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EAB Requests New Laws to Stop Low-Flying Aircraft

The Environmental Advisory Board (EAB) continued its discussions regarding the low-flying aircraft over the Village of Garden City and the incessant noise that accompanies it. EAB members and village residents told a representative from Congresswoman McCarthy’s office that new legislation is needed to decrease the amount of aircraft flying over the Village of Garden City, as well as harsher penalties for planes that fly below FAA altitude regulations.

The meeting began with Village Trustee Lawrence Quinn announcing that Bay Runway at John Kennedy International Airport (JFK) has reopened after four months of construction and repair work.  EAB Board Member and Garden City resident Peter Damiano said he wasn’t convinced that the opening of the Bay Runway would help alleviate the increasing volume of flights over Garden City. Damiano quoted data given to the board at a recent meeting with the FAA, stating that between 2006 and 2008, 20,000 more planes flew over Western Nassau County to JFK. “It went from 42,000 to 64,000 planes over our area — that’s just staggering to me,” Damiano said.

EAB Board Member Gina Fornasar, who has been initiating communications with the Federal Aviation Administration (FAA) for many months, tracked a flight in May of 2010 over Garden City that she says dipped below 1,700 feet. According to Fornasar, this flight dipped below the FAA’s altitude regulation of approximately 2,300 feet. Fornasar also stated that she submitted a formal noise complaint letter to Peter Laude, a spokesperson for the FAA. The letter explained that on June 19, an aircraft flew over her house in Garden City at 4:22 a.m. “A plane was flying so low that the dramatic noise awoke my entire family,” she wrote in an email to the FAA. She went on to explain that after that three other flights following were approximately 30 to 60 seconds apart. Fornasar  has also documented many pictures of flights coming in with their landing gear down too early in the arrival process. “The FAA and pilots themselves should be held more accountable for taking these shallow angles of descent. Unfortunately they are not,” she wrote.

Damiano, who has also been severely impacted by the noise levels over his home, prepared a report about the history, altitude and flight paths in Garden City and submitted the information to Congresswoman Carolyn McCarthy’s office. “It’s time to get some real answers from the FAA or take stronger action,” he said at the board meeting. “I honestly believe our legislators don’t fully understand the problem, which is shocking because some of these legislators have been there decades,” he added.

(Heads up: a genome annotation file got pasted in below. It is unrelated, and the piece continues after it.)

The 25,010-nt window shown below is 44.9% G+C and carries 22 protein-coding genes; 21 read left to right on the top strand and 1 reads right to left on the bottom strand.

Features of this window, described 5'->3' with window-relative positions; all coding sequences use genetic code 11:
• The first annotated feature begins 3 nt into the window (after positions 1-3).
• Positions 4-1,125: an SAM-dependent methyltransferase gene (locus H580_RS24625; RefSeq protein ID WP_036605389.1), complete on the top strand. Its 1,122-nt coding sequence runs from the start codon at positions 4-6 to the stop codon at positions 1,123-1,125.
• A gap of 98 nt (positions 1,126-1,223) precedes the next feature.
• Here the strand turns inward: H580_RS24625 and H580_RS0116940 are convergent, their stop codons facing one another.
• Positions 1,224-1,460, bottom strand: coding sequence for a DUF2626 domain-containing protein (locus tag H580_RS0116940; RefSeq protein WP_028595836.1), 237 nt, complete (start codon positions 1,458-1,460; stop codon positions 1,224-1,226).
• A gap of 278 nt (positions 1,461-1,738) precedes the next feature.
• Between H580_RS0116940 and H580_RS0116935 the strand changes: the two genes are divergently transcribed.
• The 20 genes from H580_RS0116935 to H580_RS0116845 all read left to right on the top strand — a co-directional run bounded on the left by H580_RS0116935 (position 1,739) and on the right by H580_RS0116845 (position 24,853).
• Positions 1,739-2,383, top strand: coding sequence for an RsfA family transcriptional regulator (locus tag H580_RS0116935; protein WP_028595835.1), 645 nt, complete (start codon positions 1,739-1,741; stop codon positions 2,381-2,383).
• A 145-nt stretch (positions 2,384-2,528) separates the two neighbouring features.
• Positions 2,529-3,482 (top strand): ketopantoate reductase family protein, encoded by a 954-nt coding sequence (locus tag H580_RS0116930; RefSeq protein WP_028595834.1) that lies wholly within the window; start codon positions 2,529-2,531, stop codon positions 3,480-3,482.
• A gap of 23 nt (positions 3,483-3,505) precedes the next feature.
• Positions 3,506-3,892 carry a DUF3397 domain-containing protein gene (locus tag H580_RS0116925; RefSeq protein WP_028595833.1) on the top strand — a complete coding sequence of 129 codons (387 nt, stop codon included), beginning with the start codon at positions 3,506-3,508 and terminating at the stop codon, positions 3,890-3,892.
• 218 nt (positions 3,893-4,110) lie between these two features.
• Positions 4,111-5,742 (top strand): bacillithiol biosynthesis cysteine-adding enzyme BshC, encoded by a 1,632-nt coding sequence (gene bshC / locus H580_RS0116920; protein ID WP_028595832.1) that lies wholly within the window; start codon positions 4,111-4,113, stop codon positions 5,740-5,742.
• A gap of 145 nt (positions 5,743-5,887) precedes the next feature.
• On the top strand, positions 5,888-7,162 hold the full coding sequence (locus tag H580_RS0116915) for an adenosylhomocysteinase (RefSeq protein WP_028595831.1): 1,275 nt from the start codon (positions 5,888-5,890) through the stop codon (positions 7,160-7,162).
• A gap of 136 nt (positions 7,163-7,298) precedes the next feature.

Trustee Lawrence Quinn explained that the current penalty for planes that dip below 2,300 feet is $250. One resident, who complained his house was in the line of fire, suggested that increasing the fines could be a win-win solution to the problem. He believed the harsher penalties would not only provide additional revenue to the FAA, but they would deter airliners from flying below their altitude regulations. “You don’t have sanctions with teeth,” the resident said. “If the sanction was $50,000 a violation, you would end the problem tomorrow,” he stated, adding that the board can achieve this through “political will.”

The representative from McCarthy’s office, who sat in for a portion of the EAB meeting, told the audience that she would report the board’s findings to her superiors. In an emailed statement sent to Garden City Life, Congresswoman McCarthy reacted to the issues discussed at the EAB meeting. “Airplane noise affects a number of communities in my district, including Garden City. I, myself, am sometimes put off by the jet noise,” said Congresswoman Carolyn McCarthy. “Earlier this [session of] Congress, I pushed for several provisions in the House-passed FAA Reauthorization bill that would help address airplane noise. I have also arranged meetings with the FAA for myself and my constituents who toured the New York TRACON air traffic control facility with FAA Administrator Randy Babbitt to discuss noise and other issues, and a drafting legislation to provide a tax credit to individuals that want to soundproof their homes. This is an issue that I will continue to actively pursue in order to find a solution. My office received feedback at last week’s meeting from those affected most by this issue, which I am taking into consideration as I work to address this problem and ensure that the quality of life of my constituency is not adversely affected by air traffic in the area,” McCarthy said.

The EAB will not meet during the months of July and August. The next meeting is scheduled to take place in September.